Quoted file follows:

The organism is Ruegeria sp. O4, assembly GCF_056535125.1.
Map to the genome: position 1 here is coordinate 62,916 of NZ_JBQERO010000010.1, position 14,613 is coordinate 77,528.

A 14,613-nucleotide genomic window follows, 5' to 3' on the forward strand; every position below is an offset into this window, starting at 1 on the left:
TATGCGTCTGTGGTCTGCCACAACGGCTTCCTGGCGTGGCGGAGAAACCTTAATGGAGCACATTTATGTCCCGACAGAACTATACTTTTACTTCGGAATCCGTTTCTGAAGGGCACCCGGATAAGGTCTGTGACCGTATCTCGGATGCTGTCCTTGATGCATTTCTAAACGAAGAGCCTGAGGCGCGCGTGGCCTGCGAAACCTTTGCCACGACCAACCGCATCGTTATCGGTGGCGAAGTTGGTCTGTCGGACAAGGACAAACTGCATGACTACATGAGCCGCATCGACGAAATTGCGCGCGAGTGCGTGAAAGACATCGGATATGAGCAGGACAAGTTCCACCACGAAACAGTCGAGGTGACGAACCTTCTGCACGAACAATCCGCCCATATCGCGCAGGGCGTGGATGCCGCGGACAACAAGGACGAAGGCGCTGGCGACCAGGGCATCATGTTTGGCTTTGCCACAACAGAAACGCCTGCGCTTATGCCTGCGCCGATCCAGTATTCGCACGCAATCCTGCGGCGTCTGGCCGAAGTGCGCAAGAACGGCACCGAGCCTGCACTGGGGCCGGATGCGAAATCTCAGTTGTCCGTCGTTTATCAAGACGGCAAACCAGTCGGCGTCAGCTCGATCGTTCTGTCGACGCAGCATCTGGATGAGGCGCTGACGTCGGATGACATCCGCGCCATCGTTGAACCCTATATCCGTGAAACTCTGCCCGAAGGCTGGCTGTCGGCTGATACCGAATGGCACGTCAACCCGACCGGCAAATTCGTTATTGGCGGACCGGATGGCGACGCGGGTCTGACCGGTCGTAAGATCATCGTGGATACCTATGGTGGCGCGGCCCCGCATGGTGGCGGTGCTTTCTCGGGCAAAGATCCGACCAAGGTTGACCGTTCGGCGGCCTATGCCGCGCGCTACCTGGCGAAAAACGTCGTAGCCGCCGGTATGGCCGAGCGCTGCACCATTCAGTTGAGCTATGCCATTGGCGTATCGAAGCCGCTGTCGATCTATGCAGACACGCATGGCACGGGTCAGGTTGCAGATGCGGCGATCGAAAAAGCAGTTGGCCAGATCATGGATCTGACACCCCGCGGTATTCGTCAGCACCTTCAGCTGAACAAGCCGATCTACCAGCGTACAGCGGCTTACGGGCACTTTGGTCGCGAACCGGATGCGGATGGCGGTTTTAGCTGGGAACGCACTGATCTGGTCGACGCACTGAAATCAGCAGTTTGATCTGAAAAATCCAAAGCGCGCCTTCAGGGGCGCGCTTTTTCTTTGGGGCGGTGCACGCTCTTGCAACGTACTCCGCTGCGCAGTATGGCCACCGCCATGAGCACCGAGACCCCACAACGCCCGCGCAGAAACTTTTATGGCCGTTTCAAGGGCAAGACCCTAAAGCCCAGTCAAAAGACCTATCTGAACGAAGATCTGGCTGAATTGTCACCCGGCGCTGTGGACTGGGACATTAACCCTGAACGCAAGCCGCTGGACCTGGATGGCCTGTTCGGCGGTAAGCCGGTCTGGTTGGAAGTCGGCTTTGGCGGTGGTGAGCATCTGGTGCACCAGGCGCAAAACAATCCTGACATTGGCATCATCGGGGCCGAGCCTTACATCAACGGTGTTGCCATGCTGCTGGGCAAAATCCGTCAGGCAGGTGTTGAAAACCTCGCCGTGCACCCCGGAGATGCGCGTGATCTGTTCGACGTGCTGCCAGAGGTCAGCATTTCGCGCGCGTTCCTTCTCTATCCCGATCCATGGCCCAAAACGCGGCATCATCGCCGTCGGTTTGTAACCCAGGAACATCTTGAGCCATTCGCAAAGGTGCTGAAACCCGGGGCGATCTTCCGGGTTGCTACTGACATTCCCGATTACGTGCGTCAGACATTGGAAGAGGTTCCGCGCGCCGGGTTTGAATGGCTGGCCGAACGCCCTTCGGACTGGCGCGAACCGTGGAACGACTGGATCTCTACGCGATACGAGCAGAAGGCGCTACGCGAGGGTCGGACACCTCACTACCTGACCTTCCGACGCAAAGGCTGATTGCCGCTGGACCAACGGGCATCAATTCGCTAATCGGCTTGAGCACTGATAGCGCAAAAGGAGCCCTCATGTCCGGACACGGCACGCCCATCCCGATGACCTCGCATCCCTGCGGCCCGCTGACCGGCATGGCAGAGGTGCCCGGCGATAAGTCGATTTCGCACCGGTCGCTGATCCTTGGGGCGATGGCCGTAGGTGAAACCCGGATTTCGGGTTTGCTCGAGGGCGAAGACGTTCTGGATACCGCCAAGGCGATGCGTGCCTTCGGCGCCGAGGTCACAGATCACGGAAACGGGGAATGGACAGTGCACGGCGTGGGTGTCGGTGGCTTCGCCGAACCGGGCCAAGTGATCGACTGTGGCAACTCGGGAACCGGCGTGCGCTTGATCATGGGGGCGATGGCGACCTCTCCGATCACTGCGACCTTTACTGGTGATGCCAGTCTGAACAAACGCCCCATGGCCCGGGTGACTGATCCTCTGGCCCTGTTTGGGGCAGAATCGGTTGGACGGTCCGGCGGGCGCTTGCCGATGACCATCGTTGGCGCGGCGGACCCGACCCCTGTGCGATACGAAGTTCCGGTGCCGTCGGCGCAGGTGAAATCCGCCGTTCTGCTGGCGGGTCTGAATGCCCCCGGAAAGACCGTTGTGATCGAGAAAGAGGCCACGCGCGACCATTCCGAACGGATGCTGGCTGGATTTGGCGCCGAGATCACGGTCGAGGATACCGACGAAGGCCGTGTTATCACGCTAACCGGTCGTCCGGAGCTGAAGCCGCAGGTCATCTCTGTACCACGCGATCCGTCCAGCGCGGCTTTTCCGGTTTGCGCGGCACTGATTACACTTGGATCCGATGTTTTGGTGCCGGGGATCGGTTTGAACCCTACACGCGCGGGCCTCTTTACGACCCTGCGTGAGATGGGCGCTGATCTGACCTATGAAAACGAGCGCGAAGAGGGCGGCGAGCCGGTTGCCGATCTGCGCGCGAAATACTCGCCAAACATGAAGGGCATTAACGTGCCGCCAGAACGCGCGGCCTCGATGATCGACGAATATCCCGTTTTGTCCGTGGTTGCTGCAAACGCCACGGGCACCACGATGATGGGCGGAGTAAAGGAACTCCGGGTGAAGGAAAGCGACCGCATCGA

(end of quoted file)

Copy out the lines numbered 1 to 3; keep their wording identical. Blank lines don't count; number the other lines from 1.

The organism is Ruegeria sp. O4, assembly GCF_056535125.1.
Map to the genome: position 1 here is coordinate 62,916 of NZ_JBQERO010000010.1, position 14,613 is coordinate 77,528.

A 14,613-nucleotide genomic window follows, 5' to 3' on the forward strand; every position below is an offset into this window, starting at 1 on the left: